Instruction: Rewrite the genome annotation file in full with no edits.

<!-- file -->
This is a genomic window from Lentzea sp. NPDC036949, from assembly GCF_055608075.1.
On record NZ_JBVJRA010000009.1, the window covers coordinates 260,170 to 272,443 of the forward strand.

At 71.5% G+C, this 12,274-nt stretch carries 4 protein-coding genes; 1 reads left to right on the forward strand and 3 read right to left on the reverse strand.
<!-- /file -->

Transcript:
This is a genomic window from Lentzea sp. NPDC036949, from assembly GCF_055608075.1.
On record NZ_JBVJRA010000009.1, the window covers coordinates 260,170 to 272,443 of the forward strand.

At 71.5% G+C, this 12,274-nt stretch carries 4 protein-coding genes; 1 reads left to right on the forward strand and 3 read right to left on the reverse strand.